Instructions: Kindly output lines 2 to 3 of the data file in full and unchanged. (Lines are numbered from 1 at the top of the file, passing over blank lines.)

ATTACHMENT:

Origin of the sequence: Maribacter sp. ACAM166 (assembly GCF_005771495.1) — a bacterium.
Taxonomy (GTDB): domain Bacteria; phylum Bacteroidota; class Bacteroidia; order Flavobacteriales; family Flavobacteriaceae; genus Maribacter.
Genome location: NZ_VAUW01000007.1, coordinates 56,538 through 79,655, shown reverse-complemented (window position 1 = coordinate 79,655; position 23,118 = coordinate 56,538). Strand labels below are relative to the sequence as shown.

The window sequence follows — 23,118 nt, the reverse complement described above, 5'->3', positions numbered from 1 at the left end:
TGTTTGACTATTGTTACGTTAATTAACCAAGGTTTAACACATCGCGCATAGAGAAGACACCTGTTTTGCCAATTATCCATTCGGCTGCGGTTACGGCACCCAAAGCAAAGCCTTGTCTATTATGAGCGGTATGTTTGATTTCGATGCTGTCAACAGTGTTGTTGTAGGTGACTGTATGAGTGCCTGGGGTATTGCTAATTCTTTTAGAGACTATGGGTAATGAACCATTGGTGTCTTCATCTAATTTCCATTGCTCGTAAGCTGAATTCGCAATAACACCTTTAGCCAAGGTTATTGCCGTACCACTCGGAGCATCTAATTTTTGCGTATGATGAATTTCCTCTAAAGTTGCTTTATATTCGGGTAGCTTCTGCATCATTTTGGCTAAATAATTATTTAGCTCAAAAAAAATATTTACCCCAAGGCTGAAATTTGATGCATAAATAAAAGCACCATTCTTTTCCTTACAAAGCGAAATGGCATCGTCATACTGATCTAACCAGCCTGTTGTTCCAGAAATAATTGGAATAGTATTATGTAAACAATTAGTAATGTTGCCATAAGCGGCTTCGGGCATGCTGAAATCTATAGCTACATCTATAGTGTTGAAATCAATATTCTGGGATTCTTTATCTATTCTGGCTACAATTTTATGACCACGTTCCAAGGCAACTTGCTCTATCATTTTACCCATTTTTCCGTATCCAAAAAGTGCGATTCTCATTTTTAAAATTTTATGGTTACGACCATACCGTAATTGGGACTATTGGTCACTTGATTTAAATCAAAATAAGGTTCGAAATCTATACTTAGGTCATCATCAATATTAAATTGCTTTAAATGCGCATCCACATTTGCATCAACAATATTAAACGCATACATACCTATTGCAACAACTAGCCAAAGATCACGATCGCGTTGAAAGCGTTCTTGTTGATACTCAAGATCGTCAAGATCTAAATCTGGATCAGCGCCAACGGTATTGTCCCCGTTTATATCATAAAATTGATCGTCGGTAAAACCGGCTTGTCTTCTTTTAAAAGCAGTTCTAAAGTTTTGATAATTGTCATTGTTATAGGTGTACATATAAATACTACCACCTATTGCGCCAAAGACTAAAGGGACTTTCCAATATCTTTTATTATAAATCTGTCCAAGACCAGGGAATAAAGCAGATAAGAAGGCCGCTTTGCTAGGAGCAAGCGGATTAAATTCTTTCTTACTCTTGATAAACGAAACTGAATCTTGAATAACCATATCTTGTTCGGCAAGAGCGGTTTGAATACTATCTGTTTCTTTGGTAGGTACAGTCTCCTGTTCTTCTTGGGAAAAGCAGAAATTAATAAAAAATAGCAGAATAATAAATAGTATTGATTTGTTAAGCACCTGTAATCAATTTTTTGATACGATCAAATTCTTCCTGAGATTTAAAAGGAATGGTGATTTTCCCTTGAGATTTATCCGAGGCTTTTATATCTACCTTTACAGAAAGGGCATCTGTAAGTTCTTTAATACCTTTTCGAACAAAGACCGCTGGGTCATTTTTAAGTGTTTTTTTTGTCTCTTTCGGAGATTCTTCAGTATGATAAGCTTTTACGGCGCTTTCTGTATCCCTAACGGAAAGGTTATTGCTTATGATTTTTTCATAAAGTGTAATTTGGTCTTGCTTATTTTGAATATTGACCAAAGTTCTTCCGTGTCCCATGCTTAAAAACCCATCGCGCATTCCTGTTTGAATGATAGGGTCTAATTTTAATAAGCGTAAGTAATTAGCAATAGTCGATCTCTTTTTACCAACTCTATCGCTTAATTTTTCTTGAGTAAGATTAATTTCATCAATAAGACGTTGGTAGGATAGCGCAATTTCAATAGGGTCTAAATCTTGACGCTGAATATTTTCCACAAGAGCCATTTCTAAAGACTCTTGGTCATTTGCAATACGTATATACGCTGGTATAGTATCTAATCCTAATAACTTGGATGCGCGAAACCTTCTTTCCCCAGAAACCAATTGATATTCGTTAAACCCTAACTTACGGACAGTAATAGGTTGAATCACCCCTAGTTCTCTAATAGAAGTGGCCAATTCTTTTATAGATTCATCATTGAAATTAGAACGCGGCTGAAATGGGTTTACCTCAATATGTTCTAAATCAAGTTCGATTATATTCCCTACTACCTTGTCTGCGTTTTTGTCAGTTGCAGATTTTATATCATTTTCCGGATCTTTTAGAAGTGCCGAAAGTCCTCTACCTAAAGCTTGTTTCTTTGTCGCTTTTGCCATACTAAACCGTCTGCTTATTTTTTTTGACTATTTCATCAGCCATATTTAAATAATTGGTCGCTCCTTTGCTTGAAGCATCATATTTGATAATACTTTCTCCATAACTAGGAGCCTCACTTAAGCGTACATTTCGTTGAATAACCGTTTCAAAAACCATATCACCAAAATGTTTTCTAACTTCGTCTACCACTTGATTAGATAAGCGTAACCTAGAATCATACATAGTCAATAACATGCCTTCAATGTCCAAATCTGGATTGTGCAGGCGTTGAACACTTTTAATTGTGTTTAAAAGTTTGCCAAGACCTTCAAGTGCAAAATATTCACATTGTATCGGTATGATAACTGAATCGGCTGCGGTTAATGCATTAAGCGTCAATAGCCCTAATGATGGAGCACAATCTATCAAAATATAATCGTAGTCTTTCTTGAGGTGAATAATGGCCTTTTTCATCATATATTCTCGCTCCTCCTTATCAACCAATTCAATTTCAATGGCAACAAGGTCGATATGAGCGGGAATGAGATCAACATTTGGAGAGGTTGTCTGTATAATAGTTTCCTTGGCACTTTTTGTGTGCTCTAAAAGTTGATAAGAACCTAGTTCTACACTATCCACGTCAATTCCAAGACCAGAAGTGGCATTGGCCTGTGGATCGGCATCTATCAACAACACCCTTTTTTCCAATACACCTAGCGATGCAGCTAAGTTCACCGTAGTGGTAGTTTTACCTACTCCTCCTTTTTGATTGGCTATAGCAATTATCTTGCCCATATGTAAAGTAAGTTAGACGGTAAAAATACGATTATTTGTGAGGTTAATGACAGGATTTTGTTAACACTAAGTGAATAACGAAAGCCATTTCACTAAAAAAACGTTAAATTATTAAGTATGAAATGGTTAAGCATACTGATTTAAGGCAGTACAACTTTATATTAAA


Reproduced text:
Taxonomy (GTDB): domain Bacteria; phylum Bacteroidota; class Bacteroidia; order Flavobacteriales; family Flavobacteriaceae; genus Maribacter.
Genome location: NZ_VAUW01000007.1, coordinates 56,538 through 79,655, shown reverse-complemented (window position 1 = coordinate 79,655; position 23,118 = coordinate 56,538). Strand labels below are relative to the sequence as shown.